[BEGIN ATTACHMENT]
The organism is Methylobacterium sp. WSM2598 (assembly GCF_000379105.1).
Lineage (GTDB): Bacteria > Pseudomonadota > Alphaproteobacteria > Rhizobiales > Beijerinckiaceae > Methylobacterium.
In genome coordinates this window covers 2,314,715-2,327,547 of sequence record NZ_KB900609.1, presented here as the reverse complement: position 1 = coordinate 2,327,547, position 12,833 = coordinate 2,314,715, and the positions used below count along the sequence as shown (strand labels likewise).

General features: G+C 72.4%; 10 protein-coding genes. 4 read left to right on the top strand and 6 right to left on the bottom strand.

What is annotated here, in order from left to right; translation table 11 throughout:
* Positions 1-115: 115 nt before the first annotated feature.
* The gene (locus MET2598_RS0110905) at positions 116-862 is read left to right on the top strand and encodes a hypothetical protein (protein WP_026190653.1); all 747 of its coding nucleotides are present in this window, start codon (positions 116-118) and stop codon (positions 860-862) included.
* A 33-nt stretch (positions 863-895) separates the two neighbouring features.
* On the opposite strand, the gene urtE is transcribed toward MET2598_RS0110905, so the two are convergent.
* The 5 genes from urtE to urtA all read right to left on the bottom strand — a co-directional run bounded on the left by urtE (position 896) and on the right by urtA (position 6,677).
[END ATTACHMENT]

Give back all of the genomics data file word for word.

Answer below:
The organism is Methylobacterium sp. WSM2598 (assembly GCF_000379105.1).
Lineage (GTDB): Bacteria > Pseudomonadota > Alphaproteobacteria > Rhizobiales > Beijerinckiaceae > Methylobacterium.
In genome coordinates this window covers 2,314,715-2,327,547 of sequence record NZ_KB900609.1, presented here as the reverse complement: position 1 = coordinate 2,327,547, position 12,833 = coordinate 2,314,715, and the positions used below count along the sequence as shown (strand labels likewise).

General features: G+C 72.4%; 10 protein-coding genes. 4 read left to right on the top strand and 6 right to left on the bottom strand.

What is annotated here, in order from left to right; translation table 11 throughout:
* Positions 1-115: 115 nt before the first annotated feature.
* The gene (locus MET2598_RS0110905) at positions 116-862 is read left to right on the top strand and encodes a hypothetical protein (protein WP_026190653.1); all 747 of its coding nucleotides are present in this window, start codon (positions 116-118) and stop codon (positions 860-862) included.
* A 33-nt stretch (positions 863-895) separates the two neighbouring features.
* On the opposite strand, the gene urtE is transcribed toward MET2598_RS0110905, so the two are convergent.
* The 5 genes from urtE to urtA all read right to left on the bottom strand — a co-directional run bounded on the left by urtE (position 896) and on the right by urtA (position 6,677).